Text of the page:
When the “Physical Education” topic comes up, the first ideas in many homeschool minds (at least in mine this was true) is to have the kids join a local health club; have them play team sports; or look for a homeschool gym program.

These are wonderful ideas. However, a large part of physical education is developing a habit of participating in aerobic exercise even just 30 minutes/day—whether a gym is involved or not. Our digital-based society and an average tendency toward sedentary educational methods fights against our need to be active. And then we have the winter season which accentuates this even further.

We’ve compiled some easy, inexpensive physical activities you and your family can do in your own home as a component of your Physical Education program. We encourage you to join in with your kids. It’ll be good for your health, and—perhaps equally important—it’ll be great for your kids to see you meet goals, work hard, be creative and have fun.

  • Build a temporary obstacle course to move through by walking on tip-toe, crawling, moving as different animals, using stilts — or even manipulating a Scooter Board.
  • Play indoor hop-scotch or walk a “pretend” balance beam with on the floor removable tape like Mavalus Tape.
  • Set fitness goals for each member of the family to learn such physical activities as push-ups, chin-ups, sit ups, etc. How many can you do in a minute? What goal would you like to reach in a month? Online resources or references such as Home School Family Fitness will help you set appropriate guidelines for different ages.
  • Spend time developing hand-eye coordination with juggling or active games like Pop ‘n Catch.
  • Get your heartrate going by jogging up and down the stairs. Time yourself! Then try hopping up and hopping down—with supervision, of course.
  • Make an indoor treasure hunt to find special objects or dinosaur tracks you’ve cut out of paper. Try a timer or play some music to make it even faster.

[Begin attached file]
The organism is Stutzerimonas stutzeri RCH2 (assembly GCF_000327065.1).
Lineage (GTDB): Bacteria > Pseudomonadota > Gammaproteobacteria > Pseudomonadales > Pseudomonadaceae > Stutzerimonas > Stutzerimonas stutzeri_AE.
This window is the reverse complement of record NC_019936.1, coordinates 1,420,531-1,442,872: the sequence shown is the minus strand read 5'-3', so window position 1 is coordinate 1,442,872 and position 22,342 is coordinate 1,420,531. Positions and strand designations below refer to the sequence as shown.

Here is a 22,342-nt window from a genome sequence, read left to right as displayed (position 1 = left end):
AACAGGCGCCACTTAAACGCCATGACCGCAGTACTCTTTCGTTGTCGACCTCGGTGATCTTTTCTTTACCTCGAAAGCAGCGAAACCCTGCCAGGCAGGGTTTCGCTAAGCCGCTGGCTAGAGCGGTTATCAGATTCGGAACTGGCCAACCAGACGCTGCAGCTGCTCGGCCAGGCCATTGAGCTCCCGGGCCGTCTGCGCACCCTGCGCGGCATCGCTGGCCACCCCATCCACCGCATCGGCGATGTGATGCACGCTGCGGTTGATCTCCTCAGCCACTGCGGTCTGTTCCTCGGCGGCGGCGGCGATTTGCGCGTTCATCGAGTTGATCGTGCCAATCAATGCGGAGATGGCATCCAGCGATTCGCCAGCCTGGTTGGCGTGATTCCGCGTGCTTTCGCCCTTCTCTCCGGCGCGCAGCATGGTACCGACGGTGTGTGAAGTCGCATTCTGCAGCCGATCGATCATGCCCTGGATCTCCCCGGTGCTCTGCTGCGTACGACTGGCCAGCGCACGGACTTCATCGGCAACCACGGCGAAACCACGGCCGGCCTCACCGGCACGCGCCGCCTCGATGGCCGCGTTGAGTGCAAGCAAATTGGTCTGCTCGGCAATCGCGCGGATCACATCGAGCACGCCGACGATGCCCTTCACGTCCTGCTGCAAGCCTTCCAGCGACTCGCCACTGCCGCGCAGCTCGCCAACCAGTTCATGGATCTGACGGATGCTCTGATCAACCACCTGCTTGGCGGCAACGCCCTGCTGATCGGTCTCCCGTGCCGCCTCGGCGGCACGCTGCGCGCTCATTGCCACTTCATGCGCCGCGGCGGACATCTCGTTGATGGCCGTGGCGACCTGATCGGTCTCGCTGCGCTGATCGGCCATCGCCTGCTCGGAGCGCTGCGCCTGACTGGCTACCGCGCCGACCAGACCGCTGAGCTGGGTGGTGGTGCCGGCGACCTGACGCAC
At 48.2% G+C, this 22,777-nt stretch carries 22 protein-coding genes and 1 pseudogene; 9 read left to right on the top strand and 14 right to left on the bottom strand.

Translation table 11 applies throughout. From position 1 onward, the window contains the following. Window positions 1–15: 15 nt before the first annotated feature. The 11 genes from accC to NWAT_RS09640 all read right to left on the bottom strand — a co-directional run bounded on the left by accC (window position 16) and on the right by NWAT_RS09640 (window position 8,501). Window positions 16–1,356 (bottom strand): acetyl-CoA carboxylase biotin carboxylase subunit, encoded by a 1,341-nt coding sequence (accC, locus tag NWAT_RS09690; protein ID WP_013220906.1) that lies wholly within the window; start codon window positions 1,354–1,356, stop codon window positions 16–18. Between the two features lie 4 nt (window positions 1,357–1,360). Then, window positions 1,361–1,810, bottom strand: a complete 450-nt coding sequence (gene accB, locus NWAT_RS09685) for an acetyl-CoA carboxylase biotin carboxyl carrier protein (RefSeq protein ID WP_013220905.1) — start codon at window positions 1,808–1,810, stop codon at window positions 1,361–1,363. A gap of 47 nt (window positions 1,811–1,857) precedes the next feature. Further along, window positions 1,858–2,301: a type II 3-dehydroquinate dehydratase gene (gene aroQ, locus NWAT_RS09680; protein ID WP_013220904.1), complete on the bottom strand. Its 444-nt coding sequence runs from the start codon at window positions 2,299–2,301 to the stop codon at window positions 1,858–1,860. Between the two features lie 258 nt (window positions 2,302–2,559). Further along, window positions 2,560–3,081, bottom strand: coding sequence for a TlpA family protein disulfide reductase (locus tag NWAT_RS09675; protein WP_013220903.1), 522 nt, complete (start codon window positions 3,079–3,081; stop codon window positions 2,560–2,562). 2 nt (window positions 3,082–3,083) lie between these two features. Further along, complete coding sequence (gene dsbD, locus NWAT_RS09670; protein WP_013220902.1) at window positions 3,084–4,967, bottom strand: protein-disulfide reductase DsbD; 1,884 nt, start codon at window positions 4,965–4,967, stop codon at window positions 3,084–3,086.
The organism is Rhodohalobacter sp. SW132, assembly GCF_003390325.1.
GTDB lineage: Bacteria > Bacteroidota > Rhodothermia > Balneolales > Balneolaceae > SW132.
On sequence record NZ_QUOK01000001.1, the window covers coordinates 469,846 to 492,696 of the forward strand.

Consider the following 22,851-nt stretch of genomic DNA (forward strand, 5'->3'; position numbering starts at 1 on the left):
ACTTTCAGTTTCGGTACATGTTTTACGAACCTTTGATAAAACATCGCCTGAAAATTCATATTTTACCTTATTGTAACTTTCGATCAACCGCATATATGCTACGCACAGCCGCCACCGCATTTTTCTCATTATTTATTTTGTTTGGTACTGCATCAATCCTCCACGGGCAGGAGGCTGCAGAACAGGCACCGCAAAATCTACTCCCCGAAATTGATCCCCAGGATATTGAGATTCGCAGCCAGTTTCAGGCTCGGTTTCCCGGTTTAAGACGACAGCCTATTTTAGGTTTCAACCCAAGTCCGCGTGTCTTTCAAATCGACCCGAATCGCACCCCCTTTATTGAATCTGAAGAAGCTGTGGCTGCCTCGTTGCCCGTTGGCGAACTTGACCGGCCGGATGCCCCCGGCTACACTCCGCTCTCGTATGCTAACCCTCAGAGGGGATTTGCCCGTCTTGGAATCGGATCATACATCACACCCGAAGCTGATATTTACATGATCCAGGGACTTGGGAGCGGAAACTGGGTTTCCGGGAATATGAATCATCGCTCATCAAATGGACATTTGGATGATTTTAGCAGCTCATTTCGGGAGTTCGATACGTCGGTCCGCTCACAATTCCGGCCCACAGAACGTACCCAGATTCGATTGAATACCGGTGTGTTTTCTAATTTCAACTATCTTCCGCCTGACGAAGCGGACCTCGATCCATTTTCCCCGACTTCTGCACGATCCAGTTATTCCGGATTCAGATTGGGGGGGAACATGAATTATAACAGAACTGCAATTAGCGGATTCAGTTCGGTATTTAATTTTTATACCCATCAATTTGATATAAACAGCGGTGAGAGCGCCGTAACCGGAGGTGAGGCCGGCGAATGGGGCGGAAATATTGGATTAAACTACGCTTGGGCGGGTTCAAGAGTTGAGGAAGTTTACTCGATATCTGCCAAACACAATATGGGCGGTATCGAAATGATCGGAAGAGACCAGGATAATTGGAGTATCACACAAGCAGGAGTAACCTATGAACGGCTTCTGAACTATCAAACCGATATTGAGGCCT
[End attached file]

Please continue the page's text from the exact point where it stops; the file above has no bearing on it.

• Use an indoor trampoline or an eight foot jump rope to strengthen muscles and motor skills.
  • Get creative and physically act out famous symphonies such as Peter and the Wolf or Carnival of the Animals.
  • Learn different dance forms such as Square Dancing or Line Dancing or play dancing games.
  • Reinforce skills in subjects such as spelling and math with activity: books such as How to Get Your Children off the Refrigerator and on to Learning are great resources.
  • Gather some friends together to play indoor old fashioned games like a three-legged or a sack race.

Use any of the following modified games to teach the game rules for the “real” equivalent, to learn how to calculate score (and even percentages) and get your whole family moving and active.

  • Make indoor courts in a more open room to play volleyball or basketball with a balloon as your ball. Use removable tape to mark boundaries and goal lines. Play a mini version of volleyball while positioned on your knees.
  • Play indoor bowling using empty or weighted empty water bottles. Use a medium-sized ball or something fun like an Oball to bowl.
  • Use a Foam Soccer Ball to play indoor soccer or practice kicking goals into a fairly empty closet.

Don’t forget outdoor resources for aerobic activity!

  • Rake leaves, sled, ice skate, build snow forts, hike or learn archery.
  • Go on a winter scavenger to find the longest icicle or tallest snow bank or walk through a park on a bird-watching hunt.
  • Make use of snow to build forts, create obstacle courses or play snow kickball.